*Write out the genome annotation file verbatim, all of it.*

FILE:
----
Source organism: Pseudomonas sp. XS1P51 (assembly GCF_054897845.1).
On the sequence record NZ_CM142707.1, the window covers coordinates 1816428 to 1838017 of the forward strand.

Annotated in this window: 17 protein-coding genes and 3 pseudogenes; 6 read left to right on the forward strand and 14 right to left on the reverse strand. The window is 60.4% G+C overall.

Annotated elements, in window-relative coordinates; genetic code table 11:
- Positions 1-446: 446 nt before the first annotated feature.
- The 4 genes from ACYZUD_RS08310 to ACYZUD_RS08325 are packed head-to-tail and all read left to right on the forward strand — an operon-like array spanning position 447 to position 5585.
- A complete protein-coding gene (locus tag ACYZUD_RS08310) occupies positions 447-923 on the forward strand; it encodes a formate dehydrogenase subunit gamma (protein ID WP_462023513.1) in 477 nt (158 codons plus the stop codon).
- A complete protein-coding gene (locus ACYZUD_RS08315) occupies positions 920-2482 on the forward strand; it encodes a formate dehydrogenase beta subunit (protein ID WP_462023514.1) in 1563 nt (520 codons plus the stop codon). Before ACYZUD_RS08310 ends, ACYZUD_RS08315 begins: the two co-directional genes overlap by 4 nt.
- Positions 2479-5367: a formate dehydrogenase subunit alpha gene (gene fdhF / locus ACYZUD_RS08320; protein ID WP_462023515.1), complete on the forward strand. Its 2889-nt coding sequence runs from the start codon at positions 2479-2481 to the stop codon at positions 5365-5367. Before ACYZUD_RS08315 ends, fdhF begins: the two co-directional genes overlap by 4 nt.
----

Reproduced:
Source organism: Pseudomonas sp. XS1P51 (assembly GCF_054897845.1).
On the sequence record NZ_CM142707.1, the window covers coordinates 1816428 to 1838017 of the forward strand.

Annotated in this window: 17 protein-coding genes and 3 pseudogenes; 6 read left to right on the forward strand and 14 right to left on the reverse strand. The window is 60.4% G+C overall.

Annotated elements, in window-relative coordinates; genetic code table 11:
- Positions 1-446: 446 nt before the first annotated feature.
- The 4 genes from ACYZUD_RS08310 to ACYZUD_RS08325 are packed head-to-tail and all read left to right on the forward strand — an operon-like array spanning position 447 to position 5585.
- A complete protein-coding gene (locus tag ACYZUD_RS08310) occupies positions 447-923 on the forward strand; it encodes a formate dehydrogenase subunit gamma (protein ID WP_462023513.1) in 477 nt (158 codons plus the stop codon).
- A complete protein-coding gene (locus ACYZUD_RS08315) occupies positions 920-2482 on the forward strand; it encodes a formate dehydrogenase beta subunit (protein ID WP_462023514.1) in 1563 nt (520 codons plus the stop codon). Before ACYZUD_RS08310 ends, ACYZUD_RS08315 begins: the two co-directional genes overlap by 4 nt.
- Positions 2479-5367: a formate dehydrogenase subunit alpha gene (gene fdhF / locus ACYZUD_RS08320; protein ID WP_462023515.1), complete on the forward strand. Its 2889-nt coding sequence runs from the start codon at positions 2479-2481 to the stop codon at positions 5365-5367. Before ACYZUD_RS08315 ends, fdhF begins: the two co-directional genes overlap by 4 nt.